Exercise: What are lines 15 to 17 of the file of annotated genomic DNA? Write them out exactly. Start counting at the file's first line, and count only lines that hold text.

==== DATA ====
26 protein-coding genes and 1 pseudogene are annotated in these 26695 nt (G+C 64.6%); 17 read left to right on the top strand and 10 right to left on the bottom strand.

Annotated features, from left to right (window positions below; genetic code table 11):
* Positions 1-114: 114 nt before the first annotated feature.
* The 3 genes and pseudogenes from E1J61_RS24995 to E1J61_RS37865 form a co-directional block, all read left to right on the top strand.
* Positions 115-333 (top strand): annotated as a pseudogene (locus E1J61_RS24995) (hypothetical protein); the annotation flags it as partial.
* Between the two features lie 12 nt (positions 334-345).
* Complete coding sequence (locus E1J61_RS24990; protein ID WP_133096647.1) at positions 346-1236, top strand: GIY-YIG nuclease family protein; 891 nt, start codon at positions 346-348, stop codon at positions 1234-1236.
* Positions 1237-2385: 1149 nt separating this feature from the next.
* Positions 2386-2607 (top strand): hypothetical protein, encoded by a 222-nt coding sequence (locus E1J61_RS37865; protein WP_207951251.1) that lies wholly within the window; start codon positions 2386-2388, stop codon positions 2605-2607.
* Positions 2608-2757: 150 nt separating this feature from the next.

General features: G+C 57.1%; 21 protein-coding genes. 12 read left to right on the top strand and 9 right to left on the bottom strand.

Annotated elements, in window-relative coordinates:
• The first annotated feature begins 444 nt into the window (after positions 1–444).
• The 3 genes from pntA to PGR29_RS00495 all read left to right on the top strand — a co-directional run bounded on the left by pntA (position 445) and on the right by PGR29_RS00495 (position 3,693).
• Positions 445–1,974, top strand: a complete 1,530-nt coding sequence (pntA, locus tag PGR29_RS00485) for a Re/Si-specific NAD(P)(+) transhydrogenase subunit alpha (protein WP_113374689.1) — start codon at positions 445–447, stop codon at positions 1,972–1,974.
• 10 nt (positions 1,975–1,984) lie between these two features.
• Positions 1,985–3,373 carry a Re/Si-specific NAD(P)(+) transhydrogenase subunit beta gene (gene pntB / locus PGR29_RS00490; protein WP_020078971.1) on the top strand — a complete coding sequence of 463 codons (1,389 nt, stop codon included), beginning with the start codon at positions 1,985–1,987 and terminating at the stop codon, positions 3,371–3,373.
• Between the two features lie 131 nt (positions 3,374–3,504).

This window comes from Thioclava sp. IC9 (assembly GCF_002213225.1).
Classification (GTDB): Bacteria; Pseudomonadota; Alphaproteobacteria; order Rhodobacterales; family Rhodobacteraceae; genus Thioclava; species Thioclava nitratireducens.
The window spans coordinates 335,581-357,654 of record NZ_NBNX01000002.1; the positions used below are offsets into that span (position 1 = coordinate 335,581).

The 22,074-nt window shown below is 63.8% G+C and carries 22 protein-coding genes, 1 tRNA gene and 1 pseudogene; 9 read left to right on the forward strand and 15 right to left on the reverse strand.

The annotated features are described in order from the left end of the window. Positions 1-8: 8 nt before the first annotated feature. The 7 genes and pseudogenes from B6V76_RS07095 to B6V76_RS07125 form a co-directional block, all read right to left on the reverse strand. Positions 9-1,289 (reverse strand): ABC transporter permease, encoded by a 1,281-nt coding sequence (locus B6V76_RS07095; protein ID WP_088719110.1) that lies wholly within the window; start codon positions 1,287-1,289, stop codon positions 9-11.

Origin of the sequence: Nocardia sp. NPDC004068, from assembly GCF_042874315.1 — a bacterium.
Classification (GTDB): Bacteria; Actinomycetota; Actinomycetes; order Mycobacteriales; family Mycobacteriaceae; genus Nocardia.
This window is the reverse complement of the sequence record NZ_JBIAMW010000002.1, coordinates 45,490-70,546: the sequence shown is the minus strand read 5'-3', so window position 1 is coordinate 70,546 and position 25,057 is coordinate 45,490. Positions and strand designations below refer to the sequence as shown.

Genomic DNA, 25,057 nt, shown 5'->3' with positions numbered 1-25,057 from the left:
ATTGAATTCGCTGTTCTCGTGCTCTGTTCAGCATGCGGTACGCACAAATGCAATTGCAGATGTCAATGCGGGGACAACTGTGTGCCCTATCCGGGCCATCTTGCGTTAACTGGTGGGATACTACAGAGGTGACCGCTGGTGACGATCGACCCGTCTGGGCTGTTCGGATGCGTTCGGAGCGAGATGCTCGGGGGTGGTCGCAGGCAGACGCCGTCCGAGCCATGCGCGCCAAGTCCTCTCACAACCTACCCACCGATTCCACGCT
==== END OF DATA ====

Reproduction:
• Positions 445–1,974, top strand: a complete 1,530-nt coding sequence (pntA, locus tag PGR29_RS00485) for a Re/Si-specific NAD(P)(+) transhydrogenase subunit alpha (protein WP_113374689.1) — start codon at positions 445–447, stop codon at positions 1,972–1,974.
• 10 nt (positions 1,975–1,984) lie between these two features.
• Positions 1,985–3,373 carry a Re/Si-specific NAD(P)(+) transhydrogenase subunit beta gene (gene pntB / locus PGR29_RS00490; protein WP_020078971.1) on the top strand — a complete coding sequence of 463 codons (1,389 nt, stop codon included), beginning with the start codon at positions 1,985–1,987 and terminating at the stop codon, positions 3,371–3,373.